Feb 7, 2012
"He sings the great songs the way they should be sung." - Woody Allen
Steve Tyrell has had a long journeyman's career in the music business, serving as record company executive, songwriter, and producer. But no one could have predicted the twist his career took in the late '90s. After he sang standards on the soundtracks of the films Father of the Bride (1991) and Father of the Bride 2 (1995), he joined a new wave of retro singers like Diana Krall and Jane Monheit, reinterpreting the Great American Songbook with their own twists and flourishes. As a producer, Tyrell worked with Rod Stewart on the British rocker’s mega-selling CD series, which helped grow interest in classic songs even further.
Tyrell has earned respect from such heavyweights as the Sinatra family and Quincy Jones, when Steve was the featured performer with the Hollywood Bowl Orchestra at their season opening concert in which Frank Sinatra was inducted into the Hollywood Bowl Hall of Fame. In 2005, after the passing of the legendary Bobby Short, Steve was asked by New York City’s Café Carlyle to take over their revered Holiday Season of November and December, which Mr. Short had not missed in 36 years. Now Steve has become a fixture in New York and has played the Café Carlyle to record crowds for the last 6 years.
His latest CD, I’ll Take Romance, could well serve as the soundtrack for any wedding this season. Covering not just the usual classics but tunes from Etta James and Sam Cooke, Tyrell has expanded his territory to retro-soul. I spoke with him as he prepared for a concert in Florida, and we chatted about why the Great American Songbook remains great, what his plans are in the future, and why Burt Bacharach calls him on the carpet if he doesn’t like a Tyrell version of his material. Click here to listen to the conversation, including musical selections:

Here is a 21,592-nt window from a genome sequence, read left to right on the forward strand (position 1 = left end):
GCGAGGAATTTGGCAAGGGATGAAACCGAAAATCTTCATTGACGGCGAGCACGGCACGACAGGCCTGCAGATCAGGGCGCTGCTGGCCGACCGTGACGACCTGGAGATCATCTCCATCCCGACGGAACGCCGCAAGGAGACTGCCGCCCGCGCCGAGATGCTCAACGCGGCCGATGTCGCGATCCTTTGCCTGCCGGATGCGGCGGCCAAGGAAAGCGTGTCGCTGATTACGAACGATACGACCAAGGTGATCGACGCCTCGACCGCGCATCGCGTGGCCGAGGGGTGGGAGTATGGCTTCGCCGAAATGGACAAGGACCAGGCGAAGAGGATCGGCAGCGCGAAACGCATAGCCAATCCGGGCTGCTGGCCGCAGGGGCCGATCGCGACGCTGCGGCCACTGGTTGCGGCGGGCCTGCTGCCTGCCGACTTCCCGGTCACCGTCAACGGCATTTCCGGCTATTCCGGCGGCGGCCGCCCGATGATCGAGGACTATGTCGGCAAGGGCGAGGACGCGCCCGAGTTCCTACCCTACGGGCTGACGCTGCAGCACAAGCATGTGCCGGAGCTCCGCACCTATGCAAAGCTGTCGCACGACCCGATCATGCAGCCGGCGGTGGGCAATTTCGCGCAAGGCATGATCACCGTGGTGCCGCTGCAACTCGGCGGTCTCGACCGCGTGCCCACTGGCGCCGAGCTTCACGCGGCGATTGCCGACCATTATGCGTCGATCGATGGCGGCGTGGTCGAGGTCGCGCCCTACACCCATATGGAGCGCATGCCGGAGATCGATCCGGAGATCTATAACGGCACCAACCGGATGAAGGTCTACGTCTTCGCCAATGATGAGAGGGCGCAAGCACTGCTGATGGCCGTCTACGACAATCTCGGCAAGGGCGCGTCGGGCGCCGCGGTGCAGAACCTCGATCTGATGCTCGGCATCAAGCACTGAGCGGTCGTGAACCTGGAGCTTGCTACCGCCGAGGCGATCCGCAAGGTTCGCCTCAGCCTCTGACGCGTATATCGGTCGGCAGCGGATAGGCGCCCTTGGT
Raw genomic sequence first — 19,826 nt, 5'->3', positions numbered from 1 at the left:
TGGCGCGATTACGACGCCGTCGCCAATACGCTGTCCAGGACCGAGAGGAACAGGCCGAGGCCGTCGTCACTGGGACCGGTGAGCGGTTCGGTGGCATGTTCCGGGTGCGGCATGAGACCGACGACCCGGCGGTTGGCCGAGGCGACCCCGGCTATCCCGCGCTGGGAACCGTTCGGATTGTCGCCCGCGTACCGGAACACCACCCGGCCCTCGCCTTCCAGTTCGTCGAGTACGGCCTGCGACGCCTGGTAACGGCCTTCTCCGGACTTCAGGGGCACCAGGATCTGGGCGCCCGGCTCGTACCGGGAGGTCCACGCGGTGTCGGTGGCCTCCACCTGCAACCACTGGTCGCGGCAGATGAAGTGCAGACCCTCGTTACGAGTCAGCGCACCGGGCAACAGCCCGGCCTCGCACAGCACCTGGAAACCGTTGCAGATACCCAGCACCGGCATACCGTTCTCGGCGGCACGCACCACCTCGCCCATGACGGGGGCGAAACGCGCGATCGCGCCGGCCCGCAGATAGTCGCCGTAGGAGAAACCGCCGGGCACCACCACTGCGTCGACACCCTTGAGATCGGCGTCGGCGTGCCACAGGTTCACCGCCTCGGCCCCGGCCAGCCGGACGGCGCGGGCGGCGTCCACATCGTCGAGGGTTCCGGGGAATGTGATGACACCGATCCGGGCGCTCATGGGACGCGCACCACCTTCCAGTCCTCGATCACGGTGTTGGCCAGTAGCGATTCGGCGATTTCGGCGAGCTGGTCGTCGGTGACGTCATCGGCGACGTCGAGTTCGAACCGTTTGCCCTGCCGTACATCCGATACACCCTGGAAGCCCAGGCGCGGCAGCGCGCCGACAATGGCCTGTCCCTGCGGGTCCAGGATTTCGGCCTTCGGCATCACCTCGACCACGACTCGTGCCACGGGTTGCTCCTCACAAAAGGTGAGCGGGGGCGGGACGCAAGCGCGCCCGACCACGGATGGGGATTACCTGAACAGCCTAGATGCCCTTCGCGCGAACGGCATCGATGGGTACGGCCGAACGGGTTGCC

Steve Tyrell – “The Way You Look Tonight”, “Don’t Know Much” and “At Last” from I’ll Take Romance. Is there a better Valentine’s Day present than this new CD? Probably not if your budget is under $20. These tracks show the depth of Steve’s song selection – a classic crooner’s tune, a modern tune that Tyrell originally produced for Linda Ronstadt and Aaron Neville, and a tribute to one of his favorite singers, the late Etta James.
Steve Tyrell – “That Old Feeling” from Standard Time. A sax solo by Plas Johnson highlights Tyrell’s version of this chestnut, echoing a similar solo Plas took on Frank Sinatra’s 1937 version of the song for Capital Records.
Steve Tyrell – “Isn’t It Romantic” from This Guy’s In Love. Clark Terry’s trumpet solo takes this cover of the Rodgers and Hart classic to another level. Alan Pasqua plays piano; Chick Berghoffer is on bass, John Guerin on drums and Bob Mann, the musical director, on guitar.
Steve Tyrell – “I Say A Little Prayer” from Back to Bacharach. Tyrell likes to say he attended “Bacharach University”, since he worked at Scepter Records when Bacharach, Hal David and Dionne Warwick helped create a formidable body of work.